In mid-March, Wired joined fellow Condé Nast titles The New Yorker and Vanity Fair, as well as numerous other newspapers and magazines, in opening up free access to its coverage of the COVID-19 pandemic, moving that content outside of the metered paywall that otherwise limits non-subscribers to four free articles each month.
A few weeks later, the shift is predictably driving significant increases in digital traffic (unique visitors to Wired.com were up 73% in March, compared to an average month, Condé Nast says, citing data from Google Analytics and Parse.ly).
Less predictably, Wired says it’s seeing a boost to its subscription business, as well.
“We’ve seen more than a significant uptick in the total number of subscriptions we’re generating right now,” Wired site director Scott Rosenfield tells Folio:. “Granted, traffic is up significantly as well, but we’re well ahead of the goal we had set. It’s a significant increase in subscriber growth from before the pandemic.”
Condé Nast declined to share specifics on the number of new subscriptions, but a spokeswoman noted that contributor Steven Levy’s March 19 interview with epidemiologist Larry Brilliant—the second most-read story in Wired‘s online history—also drove the most new subscriptions of any individual article since the brand first implemented its paywall in February 2018, despite being freely accessible to subscribers and non-subscribers alike.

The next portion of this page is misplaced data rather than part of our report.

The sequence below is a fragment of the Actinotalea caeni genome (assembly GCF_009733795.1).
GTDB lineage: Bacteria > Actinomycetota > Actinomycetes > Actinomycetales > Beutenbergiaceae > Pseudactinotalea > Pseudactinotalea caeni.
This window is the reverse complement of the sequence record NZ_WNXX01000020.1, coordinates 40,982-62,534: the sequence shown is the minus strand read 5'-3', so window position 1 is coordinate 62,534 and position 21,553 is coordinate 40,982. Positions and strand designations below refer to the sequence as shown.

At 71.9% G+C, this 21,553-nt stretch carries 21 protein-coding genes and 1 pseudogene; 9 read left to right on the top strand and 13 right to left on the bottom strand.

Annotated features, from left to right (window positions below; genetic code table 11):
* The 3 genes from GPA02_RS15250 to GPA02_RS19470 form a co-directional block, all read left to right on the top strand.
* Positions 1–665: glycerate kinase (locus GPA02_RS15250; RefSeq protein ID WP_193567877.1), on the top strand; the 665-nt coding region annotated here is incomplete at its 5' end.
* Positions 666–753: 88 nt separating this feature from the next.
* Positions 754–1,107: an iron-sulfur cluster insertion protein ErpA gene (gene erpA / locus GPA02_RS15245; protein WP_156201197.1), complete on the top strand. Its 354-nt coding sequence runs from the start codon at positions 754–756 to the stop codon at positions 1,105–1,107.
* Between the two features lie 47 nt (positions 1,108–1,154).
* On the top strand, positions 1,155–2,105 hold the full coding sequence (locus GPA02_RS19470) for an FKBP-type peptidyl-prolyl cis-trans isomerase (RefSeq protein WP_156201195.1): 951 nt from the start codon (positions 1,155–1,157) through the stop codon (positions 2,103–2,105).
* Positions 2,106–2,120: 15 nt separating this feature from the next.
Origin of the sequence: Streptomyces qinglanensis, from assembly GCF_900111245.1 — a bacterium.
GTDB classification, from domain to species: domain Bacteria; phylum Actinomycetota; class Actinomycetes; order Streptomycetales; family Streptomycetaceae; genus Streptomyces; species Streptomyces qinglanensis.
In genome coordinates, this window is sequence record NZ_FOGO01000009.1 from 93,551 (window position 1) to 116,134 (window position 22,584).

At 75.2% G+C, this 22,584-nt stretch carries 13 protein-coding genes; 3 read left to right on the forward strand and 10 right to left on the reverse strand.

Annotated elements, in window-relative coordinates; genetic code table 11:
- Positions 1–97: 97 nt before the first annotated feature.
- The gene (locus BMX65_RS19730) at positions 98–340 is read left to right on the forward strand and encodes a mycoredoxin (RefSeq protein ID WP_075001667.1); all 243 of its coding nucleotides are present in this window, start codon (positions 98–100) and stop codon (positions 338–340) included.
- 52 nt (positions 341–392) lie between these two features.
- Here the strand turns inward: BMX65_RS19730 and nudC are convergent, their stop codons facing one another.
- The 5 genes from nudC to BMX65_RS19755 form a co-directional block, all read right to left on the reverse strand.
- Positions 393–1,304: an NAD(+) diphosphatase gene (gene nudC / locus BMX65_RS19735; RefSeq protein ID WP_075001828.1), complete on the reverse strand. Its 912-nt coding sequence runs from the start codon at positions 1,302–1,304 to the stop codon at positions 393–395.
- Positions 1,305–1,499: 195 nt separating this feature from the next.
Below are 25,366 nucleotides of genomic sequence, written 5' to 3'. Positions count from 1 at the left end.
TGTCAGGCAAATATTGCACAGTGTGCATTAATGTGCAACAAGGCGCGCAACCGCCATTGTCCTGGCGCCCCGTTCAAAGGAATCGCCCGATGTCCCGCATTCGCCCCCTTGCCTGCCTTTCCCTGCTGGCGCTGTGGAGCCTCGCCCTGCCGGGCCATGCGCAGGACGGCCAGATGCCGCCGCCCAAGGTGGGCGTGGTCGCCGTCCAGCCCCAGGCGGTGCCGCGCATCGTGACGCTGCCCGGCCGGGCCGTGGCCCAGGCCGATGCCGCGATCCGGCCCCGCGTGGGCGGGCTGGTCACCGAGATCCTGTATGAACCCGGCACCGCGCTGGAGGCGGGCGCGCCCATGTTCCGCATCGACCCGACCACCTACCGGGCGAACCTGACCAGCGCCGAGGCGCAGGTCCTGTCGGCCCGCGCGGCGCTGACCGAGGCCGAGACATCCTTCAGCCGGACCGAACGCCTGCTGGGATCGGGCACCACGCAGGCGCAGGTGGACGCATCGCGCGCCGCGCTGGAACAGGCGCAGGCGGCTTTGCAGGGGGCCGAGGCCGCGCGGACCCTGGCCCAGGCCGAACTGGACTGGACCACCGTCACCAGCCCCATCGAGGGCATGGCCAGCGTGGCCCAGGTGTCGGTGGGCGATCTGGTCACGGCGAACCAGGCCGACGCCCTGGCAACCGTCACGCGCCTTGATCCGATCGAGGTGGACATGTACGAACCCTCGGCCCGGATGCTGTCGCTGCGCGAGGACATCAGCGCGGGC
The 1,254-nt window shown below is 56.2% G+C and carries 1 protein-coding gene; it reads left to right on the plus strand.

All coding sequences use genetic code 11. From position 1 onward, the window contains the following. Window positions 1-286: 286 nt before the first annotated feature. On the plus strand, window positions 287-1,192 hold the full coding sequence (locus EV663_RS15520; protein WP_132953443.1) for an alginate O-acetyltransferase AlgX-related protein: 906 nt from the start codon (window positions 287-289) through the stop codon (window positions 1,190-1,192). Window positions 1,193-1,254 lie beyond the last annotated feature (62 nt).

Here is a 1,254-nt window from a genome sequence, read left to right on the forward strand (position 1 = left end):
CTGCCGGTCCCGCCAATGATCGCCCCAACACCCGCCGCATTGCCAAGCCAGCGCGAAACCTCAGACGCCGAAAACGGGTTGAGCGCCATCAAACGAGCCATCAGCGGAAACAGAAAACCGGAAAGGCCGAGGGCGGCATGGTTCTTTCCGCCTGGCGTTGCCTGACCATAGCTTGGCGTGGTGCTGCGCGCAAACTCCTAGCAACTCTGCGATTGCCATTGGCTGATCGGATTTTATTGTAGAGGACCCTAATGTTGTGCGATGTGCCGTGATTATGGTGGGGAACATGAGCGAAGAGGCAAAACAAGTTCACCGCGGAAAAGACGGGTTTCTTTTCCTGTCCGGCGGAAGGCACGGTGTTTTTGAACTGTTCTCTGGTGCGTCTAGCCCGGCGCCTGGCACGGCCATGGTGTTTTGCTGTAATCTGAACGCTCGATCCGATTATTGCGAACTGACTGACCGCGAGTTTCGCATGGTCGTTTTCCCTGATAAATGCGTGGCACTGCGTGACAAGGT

Altogether, unique visitors to Wired.com have doubled the site’s year-to-date average as of March 31, with its COVID-19 coverage driving 66% of visitors in March despite comprising only about half of all stories published on the site.
In addition to the massive traffic increase, Rosenfield says the subscriber growth is the result of a collaborative effort across Wired‘s editorial, audience, product and consumer marketing teams, citing in particular the launch of a free daily “Coronavirus Update” email newsletter and careful attention to the language used in marketing copy around the free stories on its site.
“We’re getting a lot of new people onto our newsletter list, which is the best way for us to get subscribers in the long run,” he says. “We also have some units on the stories themselves that don’t force people to subscribe, but are telling readers, ‘Hey, this story is free, but it costs money to produce and your support is what makes it possible.’ We don’t want to be in the reader’s face, but we want to make it clear that this is something that we would ordinarily charge for.”
Wired is offering discounted subscriptions, including one year of print and digital access for $5, which Rosenfield says is in line with the brand’s established practice of experimenting with and testing various offers and not a new strategy as a result of the pandemic. A typical print and digital subscription has an introductory rate of $10 for the first year, which renews at $49.99 per year after that.
“I’m not sure that it’s fair to extrapolate this to any other circumstances,” Rosenfield adds. “I don’t presume to understand what’s happening elsewhere, but what I can say at Wired is that we’ve seen it to be both the right thing to do and a really good business decision.”